A Guide to Understanding Clinical Trials

Updated:Sep 12,2016

Clinical trials are scientific studies that determine if a possible new medical advance can help people and whether it has harmful side effects. The people who volunteer to be studied during these trials are advised beforehand of possible risks. Before a clinical trial can begin for a treatment, medication or device, it must show promising results in laboratory or animal tests.

Below are some common questions about clinical trials, with answers from the National Institutes of Health:

What happens during a clinical trial?

At the beginning of a clinical trial, a team of doctors, nurses, social workers and other health professionals checks the health of the participant, identifies patients with certain conditions that make them ineligible for the trial, and gives specific instructions for using the treatment, medication or device throughout the trial. The team monitors the participant as the trial progresses and stays in touch after the trial is completed. All clinical trials follow a detailed plan called a protocol, which includes information on the length of the study and what information will be gathered.

Are clinical trials safe?

For the most part, yes. However, sometimes clinical trials are for experimental medications intended for very sick people, so in those cases there may be more risks involved. The participant will always be advised of the specific potential risks and benefits involved in a trial in the informed consent document. Every clinical trial in the U.S. must be approved and monitored by an Institutional Review Board (IRB) to ensure that it is ethical and the rights of study participants are protected.

Who can participate in a clinical trial?

All clinical trials protocols include definitions of who is eligible to participate. Criteria may include age, gender, the type and stage of a disease, previous treatment history and other medical conditions. Some participants may be healthy volunteers, who serve as control groups.

Why participate in a clinical trial?

You can access new research treatments before they are widely available, and your participation also may help others by contributing to medical research.

Do I have to stay in a hospital or leave my home for a clinical trial?

Participants are generally asked to come in for regular office visits at an accessible clinical trial site, which may be a doctor’s office, a medical center or community hospital. Some trials involve occasional overnight hospital stays or require more doctor visits than would be normal for an illness or condition. Many trials involve a physical examination or medical history review after enrollment. A description of what’s expected of the participant should be made available before signing the informed consent document.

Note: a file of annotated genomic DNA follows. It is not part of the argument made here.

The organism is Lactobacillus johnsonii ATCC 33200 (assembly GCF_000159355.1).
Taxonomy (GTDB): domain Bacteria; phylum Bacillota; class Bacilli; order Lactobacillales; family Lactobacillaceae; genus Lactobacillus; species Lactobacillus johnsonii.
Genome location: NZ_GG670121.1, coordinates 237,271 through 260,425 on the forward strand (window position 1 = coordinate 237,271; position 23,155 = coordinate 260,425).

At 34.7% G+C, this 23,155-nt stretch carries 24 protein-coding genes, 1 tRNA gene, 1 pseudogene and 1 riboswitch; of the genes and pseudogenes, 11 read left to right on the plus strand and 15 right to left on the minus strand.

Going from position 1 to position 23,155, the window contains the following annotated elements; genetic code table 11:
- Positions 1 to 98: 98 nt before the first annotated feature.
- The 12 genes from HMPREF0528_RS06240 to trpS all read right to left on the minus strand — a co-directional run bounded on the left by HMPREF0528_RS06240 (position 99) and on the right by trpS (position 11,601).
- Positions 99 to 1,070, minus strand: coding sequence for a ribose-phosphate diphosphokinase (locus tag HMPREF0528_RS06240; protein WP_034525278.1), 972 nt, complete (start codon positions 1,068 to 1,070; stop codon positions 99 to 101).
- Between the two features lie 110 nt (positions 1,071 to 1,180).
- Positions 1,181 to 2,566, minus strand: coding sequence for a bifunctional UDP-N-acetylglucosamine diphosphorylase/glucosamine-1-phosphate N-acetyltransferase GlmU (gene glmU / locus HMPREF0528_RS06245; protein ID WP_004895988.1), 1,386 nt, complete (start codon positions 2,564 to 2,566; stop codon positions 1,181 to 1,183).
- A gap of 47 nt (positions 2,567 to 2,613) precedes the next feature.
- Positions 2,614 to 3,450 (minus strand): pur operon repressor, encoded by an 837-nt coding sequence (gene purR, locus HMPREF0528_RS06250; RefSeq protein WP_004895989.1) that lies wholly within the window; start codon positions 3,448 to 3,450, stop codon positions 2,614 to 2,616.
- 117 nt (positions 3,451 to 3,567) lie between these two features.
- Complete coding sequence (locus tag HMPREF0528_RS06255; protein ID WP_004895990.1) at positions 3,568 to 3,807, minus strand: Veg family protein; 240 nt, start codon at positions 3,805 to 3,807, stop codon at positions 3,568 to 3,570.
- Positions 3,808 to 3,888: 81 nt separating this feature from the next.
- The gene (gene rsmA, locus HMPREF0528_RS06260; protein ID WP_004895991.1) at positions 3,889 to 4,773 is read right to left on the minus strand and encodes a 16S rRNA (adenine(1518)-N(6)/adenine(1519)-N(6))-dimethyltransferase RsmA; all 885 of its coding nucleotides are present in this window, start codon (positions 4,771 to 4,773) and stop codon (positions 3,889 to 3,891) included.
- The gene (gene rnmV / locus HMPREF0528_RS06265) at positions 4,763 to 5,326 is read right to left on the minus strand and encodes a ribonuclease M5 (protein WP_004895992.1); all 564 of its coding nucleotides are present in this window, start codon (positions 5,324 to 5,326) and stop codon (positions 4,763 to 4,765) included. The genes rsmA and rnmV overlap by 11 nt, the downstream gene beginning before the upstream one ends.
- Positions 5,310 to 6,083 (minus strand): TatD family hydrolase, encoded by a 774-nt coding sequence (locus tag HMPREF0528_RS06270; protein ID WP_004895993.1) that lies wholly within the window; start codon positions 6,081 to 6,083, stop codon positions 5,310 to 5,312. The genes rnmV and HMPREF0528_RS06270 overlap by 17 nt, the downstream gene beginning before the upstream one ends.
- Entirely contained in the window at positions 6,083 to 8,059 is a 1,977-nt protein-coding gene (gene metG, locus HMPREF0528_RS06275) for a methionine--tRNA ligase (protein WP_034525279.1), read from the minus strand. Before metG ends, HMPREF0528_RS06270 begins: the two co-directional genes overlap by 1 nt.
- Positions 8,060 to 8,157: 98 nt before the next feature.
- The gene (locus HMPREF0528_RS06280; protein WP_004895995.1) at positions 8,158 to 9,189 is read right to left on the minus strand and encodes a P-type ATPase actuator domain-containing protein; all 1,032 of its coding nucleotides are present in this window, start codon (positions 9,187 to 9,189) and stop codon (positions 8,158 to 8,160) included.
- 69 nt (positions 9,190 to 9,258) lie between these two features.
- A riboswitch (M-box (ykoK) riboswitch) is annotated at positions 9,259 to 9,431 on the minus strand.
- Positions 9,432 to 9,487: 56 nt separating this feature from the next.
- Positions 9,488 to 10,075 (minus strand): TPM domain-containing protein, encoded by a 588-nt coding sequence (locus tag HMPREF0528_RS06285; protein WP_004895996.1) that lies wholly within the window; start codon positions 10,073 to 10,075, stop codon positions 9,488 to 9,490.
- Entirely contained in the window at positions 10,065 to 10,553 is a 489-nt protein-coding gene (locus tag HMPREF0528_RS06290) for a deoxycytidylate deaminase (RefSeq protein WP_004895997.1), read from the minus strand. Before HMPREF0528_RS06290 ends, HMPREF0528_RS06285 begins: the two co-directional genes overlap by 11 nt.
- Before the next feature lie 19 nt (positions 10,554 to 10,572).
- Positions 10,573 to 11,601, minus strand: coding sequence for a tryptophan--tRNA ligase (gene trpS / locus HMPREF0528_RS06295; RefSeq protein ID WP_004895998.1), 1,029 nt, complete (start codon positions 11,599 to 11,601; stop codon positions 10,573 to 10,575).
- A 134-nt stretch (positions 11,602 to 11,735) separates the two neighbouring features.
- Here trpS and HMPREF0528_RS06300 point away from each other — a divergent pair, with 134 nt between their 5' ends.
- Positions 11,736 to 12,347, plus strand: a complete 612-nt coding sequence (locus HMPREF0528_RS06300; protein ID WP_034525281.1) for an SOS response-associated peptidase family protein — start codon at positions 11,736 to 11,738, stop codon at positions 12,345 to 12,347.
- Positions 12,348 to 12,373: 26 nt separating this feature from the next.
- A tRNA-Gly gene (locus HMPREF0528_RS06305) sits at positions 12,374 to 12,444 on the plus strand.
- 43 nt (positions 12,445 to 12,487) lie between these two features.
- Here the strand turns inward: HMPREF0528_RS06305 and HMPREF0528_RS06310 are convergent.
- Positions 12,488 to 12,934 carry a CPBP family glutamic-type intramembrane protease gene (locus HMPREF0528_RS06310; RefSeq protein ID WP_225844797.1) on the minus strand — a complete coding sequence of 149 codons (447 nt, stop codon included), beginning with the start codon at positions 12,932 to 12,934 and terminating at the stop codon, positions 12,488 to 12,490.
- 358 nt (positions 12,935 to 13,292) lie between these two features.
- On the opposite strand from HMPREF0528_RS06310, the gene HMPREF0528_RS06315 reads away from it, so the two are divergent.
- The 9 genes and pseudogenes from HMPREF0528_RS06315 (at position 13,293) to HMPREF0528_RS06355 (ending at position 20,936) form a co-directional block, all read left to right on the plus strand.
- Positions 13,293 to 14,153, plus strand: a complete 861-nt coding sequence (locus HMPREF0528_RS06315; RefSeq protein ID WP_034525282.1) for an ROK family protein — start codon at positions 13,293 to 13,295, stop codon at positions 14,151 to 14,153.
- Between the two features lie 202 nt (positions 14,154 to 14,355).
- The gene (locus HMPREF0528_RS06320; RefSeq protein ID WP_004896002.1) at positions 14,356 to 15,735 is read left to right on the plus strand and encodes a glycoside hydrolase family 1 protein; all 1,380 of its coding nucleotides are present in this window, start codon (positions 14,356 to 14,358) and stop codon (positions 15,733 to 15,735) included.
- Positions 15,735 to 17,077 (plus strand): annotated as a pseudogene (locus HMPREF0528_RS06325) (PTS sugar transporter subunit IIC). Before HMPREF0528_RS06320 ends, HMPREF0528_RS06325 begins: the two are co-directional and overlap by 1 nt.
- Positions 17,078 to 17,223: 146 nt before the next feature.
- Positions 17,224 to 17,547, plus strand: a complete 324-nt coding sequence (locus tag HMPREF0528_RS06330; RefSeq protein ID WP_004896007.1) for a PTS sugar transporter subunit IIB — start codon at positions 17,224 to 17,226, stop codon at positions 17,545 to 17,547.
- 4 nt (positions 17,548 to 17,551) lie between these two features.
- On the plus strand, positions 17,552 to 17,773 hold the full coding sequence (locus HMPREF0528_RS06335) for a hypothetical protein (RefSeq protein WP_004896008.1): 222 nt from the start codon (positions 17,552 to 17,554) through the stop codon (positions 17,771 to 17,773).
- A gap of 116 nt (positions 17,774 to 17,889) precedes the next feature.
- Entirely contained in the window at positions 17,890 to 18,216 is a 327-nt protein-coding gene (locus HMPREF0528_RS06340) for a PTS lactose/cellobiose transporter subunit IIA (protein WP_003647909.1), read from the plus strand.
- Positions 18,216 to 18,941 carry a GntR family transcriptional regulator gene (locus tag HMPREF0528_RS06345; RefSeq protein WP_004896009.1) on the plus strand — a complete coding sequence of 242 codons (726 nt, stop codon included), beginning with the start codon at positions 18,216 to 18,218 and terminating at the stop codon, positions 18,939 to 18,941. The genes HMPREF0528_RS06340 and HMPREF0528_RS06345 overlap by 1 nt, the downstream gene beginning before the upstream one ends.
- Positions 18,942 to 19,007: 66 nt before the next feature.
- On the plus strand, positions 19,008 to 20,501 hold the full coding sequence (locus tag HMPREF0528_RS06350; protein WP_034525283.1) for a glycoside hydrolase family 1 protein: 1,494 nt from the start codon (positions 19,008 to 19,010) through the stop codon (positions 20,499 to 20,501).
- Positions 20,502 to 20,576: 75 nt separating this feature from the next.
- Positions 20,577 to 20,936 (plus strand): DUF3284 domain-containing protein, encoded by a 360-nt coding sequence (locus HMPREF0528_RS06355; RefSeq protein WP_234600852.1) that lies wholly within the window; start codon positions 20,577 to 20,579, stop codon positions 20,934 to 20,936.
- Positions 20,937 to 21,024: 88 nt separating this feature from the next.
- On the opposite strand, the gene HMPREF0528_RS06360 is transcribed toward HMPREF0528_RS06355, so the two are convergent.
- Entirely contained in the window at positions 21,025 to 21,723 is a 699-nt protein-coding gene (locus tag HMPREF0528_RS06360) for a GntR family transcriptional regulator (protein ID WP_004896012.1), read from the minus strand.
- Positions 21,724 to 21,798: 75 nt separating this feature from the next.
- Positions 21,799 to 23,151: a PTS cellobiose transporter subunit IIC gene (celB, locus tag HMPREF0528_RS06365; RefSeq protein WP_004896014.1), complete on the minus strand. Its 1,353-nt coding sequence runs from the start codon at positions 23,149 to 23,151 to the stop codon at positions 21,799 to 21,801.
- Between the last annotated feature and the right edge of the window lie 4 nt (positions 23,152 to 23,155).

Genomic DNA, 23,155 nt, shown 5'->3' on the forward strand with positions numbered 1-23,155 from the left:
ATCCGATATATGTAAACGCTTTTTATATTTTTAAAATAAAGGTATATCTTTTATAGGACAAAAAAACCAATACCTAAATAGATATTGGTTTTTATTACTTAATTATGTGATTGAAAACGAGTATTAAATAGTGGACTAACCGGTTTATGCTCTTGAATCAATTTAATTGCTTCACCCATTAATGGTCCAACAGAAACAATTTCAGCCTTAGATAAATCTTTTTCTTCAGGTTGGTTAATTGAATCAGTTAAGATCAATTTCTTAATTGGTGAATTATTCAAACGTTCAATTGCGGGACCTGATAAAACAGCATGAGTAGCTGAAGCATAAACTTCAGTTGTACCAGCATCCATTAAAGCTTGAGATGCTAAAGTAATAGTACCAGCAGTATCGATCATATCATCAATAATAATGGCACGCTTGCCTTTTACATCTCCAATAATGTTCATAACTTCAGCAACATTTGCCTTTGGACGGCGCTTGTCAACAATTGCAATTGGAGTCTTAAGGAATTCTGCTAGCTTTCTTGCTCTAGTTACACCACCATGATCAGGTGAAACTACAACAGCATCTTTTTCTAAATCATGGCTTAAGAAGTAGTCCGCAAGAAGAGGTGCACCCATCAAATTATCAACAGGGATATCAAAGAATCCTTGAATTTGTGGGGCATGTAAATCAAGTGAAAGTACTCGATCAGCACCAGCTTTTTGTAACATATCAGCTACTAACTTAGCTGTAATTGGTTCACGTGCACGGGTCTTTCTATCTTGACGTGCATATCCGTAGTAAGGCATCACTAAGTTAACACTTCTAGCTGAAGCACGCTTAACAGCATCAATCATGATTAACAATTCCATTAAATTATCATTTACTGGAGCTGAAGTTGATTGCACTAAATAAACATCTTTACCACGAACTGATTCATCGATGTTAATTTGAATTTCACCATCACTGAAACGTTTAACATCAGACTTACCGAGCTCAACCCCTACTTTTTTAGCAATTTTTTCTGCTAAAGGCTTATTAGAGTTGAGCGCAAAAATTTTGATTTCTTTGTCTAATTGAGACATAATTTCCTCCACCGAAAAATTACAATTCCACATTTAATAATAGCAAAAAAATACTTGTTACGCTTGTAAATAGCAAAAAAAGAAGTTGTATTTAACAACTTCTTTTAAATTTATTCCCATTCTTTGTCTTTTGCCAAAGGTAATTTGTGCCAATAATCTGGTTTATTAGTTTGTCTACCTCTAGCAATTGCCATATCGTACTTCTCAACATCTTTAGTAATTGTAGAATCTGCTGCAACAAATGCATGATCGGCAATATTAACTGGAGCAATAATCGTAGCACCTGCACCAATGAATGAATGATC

What kind of paperwork or legal agreements do I have to sign?

The directors of a clinical trial explain the risks and potential benefits involved. This information is also provided in an informed consent document, which the participant is required to sign before taking part in the trial. According to the FDA, minimum required elements of an informed consent include the following:

  1. Purpose of research
  2. Foreseeable risks
  3. Potential benefits
  4. Disclosure of alternative procedures
  5. Confidentiality
  6. Course of action if more than minimal risk involved
  7. Who to contact
  8. Participation is voluntary

Can you quit after a clinical trial starts?

Yes. You can leave a clinical trial at any time.

How long do clinical trials typically last?

They vary greatly. Some last just a few days while others take years.

If I decide to take part in a clinical trial, what should I do to prepare?

You should learn as much about the trial as possible before signing the informed consent document. Helpful questions to ask the trial directors include:

  • What is the purpose of the study?
  • Why do researchers believe the experimental treatment being tested may be effective? Has it been tested before?
  • Who has reviewed and approved the study?
  • What are the possible risks, side effects and benefits of the study treatment?
  • What other options do people with my disease have?